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Beyond romance and nostalgia: A clear-eyed view of long term career-based incentives in the public sector

Nick Manning's picture

Teacher and studentsAs we argued in the previous post, the evidence on performance-related pay (PRP) is limited but generally supportive.   However, the evidence base for, or against, PRP is distinctively weak in relation to core civil service jobs outside of the OECD.   The conclusion of our recent report1 urges cautious experimentation, breaking out of the evidence-free certainties which have driven so many donor recommendations for reform. 

In some cases a more detailed empirical look will likely show that long term career-based incentives provide a better alternative to the short term motivation provided by PRP.  In complex public sector environments, with complex and occasionally contradictory objectives and multiple principals, there are arguments that incentives for performance should rely on information which is hard to game as it emerges over the longer term.2

The central idea behind long term career benefits is that the worker exerts effort in order to influence the actual or potential employers’ beliefs about her or his talent and that while performance information can be gamed in the short term, over time the “real performance” is more evident.  So, even when employees are paid a fixed wage, they are motivated by the effect that their effort has on future wages.3 The proposition is that it is hard to cheat about effort and ability over the long term. 

If this is the proposition, then it is important to be clear about the cofactors that are likely necessary if this more traditional pay policy is to have some motivational impact.  It does not work because history has given it some magical force.  The likely co-factors are:

  • Promotion rounds should provide an opportunity for the worker to signal talent and effort to an employer that is interested in identifying effort;
     
  • Even if the outputs are not measurable or attributable to individuals or groups of staff, the employees’ tasks must offer some clarity about where and whether they are succeeding;4
     
  • Promotions must be competitive if they are to reveal otherwise hidden performance traits5 avoiding over-enthusiastic identification of alleged “high flyers” as early promotions can distort the employer’s subsequent perceptions of fast-rising staff, tending to promote them more automatically;6 
     
  • Compensation must be structured so that there is a long term upward slope (including pensions and other non-material benefits) as this provides incentives to workers early in their careers to exert effort in order to be promoted or not to be sacked and hence lose the pay-off owing to them later in their tenure, with a corresponding credible threat of non-advancement or dismissal for poor performance.7

If the very reasonable conclusion in a given context is not to try PRP and instead attempt to instill, or rehabilitate, a more traditional set of long term career-based pay incentives, then it does require rather more than an appeal to history and visceral opposition to PRP.   These four cofactors might be reasonable places to start.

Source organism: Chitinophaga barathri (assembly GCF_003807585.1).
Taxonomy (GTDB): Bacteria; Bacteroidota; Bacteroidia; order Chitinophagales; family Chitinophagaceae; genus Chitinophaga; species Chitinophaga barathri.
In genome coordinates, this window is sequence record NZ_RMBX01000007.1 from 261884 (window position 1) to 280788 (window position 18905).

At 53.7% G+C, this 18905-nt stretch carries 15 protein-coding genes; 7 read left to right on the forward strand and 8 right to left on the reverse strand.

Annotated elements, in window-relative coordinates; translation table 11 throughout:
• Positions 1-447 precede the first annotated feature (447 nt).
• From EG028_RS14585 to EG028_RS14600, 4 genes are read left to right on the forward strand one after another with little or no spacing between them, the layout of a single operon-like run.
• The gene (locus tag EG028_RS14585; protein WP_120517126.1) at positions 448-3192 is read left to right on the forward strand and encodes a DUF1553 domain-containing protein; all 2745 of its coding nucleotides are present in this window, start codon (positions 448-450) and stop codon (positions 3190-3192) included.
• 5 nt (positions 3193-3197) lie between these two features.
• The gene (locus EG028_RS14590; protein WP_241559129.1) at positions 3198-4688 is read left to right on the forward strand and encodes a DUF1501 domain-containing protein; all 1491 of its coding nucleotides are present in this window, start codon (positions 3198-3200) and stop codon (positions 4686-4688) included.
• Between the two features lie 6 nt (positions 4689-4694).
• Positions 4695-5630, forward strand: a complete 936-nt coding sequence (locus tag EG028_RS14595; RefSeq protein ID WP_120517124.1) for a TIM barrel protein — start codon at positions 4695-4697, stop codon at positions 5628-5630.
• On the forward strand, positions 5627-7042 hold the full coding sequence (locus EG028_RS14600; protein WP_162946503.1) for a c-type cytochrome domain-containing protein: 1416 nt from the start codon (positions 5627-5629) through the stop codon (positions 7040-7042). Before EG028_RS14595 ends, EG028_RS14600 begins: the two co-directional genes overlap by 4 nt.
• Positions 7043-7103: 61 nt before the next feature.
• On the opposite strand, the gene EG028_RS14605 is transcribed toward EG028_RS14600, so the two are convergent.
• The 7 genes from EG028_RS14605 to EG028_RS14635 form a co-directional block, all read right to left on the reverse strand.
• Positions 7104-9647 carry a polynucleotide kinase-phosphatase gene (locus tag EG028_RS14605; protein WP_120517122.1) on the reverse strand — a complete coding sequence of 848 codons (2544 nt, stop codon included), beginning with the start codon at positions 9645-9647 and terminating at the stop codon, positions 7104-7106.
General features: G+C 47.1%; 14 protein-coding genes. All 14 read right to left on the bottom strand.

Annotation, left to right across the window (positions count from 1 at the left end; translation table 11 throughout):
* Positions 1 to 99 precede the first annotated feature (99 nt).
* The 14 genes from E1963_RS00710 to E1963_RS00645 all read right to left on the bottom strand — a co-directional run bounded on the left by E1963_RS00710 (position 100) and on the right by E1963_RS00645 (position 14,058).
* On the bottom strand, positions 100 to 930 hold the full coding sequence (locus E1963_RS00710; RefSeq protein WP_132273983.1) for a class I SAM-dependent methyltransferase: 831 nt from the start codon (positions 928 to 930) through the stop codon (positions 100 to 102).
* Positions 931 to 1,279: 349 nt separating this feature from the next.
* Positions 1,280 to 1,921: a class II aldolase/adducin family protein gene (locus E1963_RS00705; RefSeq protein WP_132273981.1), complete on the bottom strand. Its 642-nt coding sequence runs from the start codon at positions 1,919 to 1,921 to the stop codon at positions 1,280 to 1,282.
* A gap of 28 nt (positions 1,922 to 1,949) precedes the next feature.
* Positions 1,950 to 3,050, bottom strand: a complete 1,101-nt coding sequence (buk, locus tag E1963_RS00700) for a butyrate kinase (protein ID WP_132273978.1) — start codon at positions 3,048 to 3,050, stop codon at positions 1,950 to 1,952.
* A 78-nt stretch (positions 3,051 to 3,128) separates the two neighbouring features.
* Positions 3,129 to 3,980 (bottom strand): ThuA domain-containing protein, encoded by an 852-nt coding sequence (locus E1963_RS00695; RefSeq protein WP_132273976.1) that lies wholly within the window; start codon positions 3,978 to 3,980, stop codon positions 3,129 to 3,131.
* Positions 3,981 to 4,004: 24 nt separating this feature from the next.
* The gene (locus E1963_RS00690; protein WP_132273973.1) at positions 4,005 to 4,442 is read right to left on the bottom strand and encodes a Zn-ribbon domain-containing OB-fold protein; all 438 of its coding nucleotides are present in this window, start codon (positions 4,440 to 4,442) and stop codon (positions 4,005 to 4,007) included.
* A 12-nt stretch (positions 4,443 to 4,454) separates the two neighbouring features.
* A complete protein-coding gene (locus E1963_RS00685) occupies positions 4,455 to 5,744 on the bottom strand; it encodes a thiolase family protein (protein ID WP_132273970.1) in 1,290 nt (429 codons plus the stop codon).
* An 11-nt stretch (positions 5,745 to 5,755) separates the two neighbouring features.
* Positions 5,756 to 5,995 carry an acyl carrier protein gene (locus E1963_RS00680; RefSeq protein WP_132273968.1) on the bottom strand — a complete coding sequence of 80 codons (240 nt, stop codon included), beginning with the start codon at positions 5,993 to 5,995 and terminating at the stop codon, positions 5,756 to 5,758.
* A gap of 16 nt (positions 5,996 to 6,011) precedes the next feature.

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  1. Hasnain, Z. and N. Manning. 2014. Pay Flexibility and Government Performance. Washington DC: World Bank
  2. Burgess, S. and P. Metcalfe (1999). Incentives in Organisations: A Selective Overview of the Literature with Application to the Public Sector. University of Bristol, CMPO and CEPR, Bristol.
  3. Holmstrom, B. (1982), 'Managerial Incentive Problems: A Dynamic Perspective', Review of Economic Studies, 1 (169-182).
  4. Dewatripont, M., I.Jewitt and J.Tirole (1999a), 'The Economics of Career Concerns, Part 1: Comparing Information Structures', Review of Economic Studies, 66, 183-198. Dewatripont, M., I.Jewitt and J.Tirole (1999b), 'The Economics of Career Concerns, Part 2: Application to Missions and Accountability of Government Agencies', Review of Economic Studies, 66, 199-217.
  5. Burgess, S. and P. Metcalfe (1999). Incentives in Organisations: A Selective Overview of the Literature with Application to the Public Sector. University of Bristol, CMPO and CEPR, Bristol.
  6. Ketelaar, A., N. Manning and E. Turkisch (2007). Performance Based Arrangements for Senior Civil Servants - OECD Experiences (OECD Governance Working Paper). Paris.
  7. Lazear, E. (1989), 'Pay Equality and Industrial Politics', Journal of Political Economy, 97, 561-580. Lazear, E. P. (1981), 'Agency, Earnings Profiles, Productivity and Hours Restrictions', The American Economic Review, 71 (5), 606-620.
     

Comments

Submitted by Nick York on

Interesting to see this. I last looked at this literature in relation to public servants in health services about 15 years ago and I was pretty surprised to see the references guoted in this blog are still the same old ones as I looked at then. If so,it is quite right to recommend cautious experimentation to expand the evidence base, since it obviously hasn't move forward that much in a decade or so.

The blog does not mention team based incentives, which I always thought were an important option, particularly in short-term motivation of career civil servants.

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